The Divine Liturgy: An Overview

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The most central aspect of the life of the Orthodox Church is seen in her weekly service of Eucharist. Eucharist, which means thanksgiving, is what the Christian life is all about, so it is natural that the center of the Church’s existence subsists in the celebration of thanksgiving. The Eucharist service in the Orthodox Church is called The Divine Liturgy, and its primary form is that liturgy that finds its origins in the adaptations made by St. John Chrysostom in the fourth century.

Let’s take a walk through The Divine Liturgy. We’ll start with a basic outline. Fr. Emmanuel Hatzidakis outlines the Liturgy like this:

Preparation
Prayers for the Faithful, Cherubic Hymn, Processions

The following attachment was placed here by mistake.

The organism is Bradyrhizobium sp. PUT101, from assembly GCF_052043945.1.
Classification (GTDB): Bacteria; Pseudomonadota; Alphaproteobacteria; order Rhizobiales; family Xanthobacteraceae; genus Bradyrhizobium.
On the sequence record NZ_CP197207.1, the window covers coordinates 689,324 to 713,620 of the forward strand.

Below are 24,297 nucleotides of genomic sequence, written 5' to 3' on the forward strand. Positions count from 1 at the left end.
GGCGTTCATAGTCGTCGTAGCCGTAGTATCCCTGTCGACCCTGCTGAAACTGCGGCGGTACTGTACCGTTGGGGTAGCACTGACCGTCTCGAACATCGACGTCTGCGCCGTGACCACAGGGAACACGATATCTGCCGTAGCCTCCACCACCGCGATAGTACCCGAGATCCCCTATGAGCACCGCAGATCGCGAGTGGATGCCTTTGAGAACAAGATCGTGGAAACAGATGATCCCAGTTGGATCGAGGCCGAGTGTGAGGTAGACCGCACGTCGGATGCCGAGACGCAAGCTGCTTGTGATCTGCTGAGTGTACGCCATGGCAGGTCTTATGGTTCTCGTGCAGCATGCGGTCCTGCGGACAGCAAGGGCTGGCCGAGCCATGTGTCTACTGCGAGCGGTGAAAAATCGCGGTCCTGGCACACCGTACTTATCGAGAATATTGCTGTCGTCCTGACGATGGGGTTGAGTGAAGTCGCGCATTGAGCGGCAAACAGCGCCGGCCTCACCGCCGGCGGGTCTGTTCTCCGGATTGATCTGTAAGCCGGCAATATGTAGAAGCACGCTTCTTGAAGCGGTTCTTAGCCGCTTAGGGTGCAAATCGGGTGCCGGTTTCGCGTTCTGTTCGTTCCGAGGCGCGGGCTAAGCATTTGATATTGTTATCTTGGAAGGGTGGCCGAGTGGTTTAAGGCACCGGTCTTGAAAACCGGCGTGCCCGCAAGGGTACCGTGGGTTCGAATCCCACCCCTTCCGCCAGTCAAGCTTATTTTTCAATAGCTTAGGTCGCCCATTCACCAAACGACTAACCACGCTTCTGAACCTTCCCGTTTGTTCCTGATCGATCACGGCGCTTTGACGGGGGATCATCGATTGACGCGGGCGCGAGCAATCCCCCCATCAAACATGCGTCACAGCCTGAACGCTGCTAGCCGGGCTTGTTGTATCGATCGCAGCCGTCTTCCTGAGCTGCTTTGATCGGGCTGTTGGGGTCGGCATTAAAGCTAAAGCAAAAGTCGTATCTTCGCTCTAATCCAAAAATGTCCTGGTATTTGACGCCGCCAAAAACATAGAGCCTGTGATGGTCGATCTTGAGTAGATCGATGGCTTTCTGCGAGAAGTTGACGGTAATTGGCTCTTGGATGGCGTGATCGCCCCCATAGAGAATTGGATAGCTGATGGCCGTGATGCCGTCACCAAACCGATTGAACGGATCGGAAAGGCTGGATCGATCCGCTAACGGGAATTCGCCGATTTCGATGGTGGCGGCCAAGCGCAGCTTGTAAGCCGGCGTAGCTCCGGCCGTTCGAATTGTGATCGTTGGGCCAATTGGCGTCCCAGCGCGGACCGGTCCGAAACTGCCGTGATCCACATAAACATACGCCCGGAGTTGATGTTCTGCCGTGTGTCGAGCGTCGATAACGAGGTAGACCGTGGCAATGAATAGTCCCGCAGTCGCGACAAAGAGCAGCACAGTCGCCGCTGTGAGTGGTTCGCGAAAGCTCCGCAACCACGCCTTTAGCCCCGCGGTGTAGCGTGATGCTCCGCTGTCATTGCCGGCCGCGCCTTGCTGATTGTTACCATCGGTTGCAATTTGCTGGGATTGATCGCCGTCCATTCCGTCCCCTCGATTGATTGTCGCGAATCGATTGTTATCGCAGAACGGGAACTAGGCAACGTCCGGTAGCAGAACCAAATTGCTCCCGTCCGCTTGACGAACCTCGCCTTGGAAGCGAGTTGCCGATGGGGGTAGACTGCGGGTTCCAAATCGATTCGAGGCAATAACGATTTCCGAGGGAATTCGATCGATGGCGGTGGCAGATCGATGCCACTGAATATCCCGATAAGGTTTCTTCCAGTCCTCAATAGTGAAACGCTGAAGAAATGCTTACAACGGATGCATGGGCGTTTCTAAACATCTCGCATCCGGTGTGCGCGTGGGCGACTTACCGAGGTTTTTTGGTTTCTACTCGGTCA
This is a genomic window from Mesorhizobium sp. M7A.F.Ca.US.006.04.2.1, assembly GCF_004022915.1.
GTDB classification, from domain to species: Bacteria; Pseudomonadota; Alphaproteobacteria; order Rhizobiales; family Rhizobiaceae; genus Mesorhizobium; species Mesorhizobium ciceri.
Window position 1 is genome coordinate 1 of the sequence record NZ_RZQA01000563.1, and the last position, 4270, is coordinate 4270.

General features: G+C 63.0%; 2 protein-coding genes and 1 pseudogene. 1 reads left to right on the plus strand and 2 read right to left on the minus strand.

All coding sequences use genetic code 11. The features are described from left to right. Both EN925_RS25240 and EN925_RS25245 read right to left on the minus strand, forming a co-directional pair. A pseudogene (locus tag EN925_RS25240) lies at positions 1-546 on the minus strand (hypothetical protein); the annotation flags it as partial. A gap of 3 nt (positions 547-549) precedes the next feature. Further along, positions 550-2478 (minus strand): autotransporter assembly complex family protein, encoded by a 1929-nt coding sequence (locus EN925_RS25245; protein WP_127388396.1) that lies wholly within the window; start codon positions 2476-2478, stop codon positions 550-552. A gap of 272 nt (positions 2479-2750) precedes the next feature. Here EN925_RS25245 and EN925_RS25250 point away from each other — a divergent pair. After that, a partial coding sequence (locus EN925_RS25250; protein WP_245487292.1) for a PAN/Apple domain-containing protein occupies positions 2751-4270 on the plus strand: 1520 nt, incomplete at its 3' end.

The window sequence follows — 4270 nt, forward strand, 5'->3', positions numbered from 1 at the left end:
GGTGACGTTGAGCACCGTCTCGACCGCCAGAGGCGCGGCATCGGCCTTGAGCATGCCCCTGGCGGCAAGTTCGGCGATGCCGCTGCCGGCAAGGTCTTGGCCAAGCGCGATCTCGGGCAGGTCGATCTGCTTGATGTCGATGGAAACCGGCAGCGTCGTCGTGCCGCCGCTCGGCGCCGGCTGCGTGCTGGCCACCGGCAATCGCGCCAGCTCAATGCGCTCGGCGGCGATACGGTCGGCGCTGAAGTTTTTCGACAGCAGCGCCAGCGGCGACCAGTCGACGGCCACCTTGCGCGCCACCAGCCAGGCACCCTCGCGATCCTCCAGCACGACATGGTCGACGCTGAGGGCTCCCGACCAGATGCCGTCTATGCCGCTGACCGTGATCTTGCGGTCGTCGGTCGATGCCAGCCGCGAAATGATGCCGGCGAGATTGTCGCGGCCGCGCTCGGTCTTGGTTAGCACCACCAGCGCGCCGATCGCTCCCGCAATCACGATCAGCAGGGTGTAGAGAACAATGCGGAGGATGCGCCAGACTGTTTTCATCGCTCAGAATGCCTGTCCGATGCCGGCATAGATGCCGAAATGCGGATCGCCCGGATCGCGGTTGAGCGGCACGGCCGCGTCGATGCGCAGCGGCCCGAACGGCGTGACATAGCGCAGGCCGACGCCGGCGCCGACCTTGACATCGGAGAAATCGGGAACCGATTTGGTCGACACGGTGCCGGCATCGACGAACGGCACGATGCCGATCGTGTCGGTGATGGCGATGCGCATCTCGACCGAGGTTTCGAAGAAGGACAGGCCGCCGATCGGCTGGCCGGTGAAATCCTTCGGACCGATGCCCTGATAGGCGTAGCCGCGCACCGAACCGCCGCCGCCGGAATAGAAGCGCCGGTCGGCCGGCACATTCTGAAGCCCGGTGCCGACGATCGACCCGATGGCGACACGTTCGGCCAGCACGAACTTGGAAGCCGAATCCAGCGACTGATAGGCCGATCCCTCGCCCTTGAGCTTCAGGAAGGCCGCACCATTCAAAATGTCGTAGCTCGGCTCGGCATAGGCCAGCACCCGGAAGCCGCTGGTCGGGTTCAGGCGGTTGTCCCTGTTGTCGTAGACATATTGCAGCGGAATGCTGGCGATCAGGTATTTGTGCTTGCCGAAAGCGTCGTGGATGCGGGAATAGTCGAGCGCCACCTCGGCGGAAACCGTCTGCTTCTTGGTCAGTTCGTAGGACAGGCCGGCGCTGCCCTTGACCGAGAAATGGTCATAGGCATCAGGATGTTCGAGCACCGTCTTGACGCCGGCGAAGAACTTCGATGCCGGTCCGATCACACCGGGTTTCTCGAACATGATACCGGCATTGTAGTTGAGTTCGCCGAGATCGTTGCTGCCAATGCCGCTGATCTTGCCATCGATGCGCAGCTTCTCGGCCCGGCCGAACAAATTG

Spiritual Litany, Fervent Supplication, and Kiss of Peace
The Symbol of Faith (Creed)

Holy Anaphora
Apostolic Blessing, Dialogue, & Great Anaphora
Triumphal Hymn, Anamnesis & Institutional Words
Epiclesis and Commemorations

Holy Communion
Litany, Lord’s Prayer, and Invitation
Holy Communion
Dismissal

For this post, we will more fully explore the Liturgy this way:

1. The Bringing of the Gifts (Prothesis/Proskomedia)
Preparation of the offerings of bread and wine to be used in the Eucharistic celebration.

2. The Liturgy of the Catechumens

The Great Ektania, a long prayer that sets the tone for the whole service. This litany consists of a dialogue between the deacon or priest and laity, concluding with a Trinitarian doxology.
Psalm 103/104
The Little Ektania
Psalm 145/146
The Troparion
The Beatitudes
The Little Entrance/Gospel Entrance
“Come Let Us Worship”
The Trisagion (i.e., Thrice-Holy) Hymn
Epistle
Gospel
Common Prayers for the Members of the Church (Diaconal Litany)
Catechumen Prayers and Departure

3. The Liturgy of the Faithful

Prayer of the Faithful
Cherubic Hymn, Offertory Prayer, Great Entrance

Petition for Mercy/Litany of Oblation
Deacon’s exhortation: “Let us love one another….”
The Kiss of Peace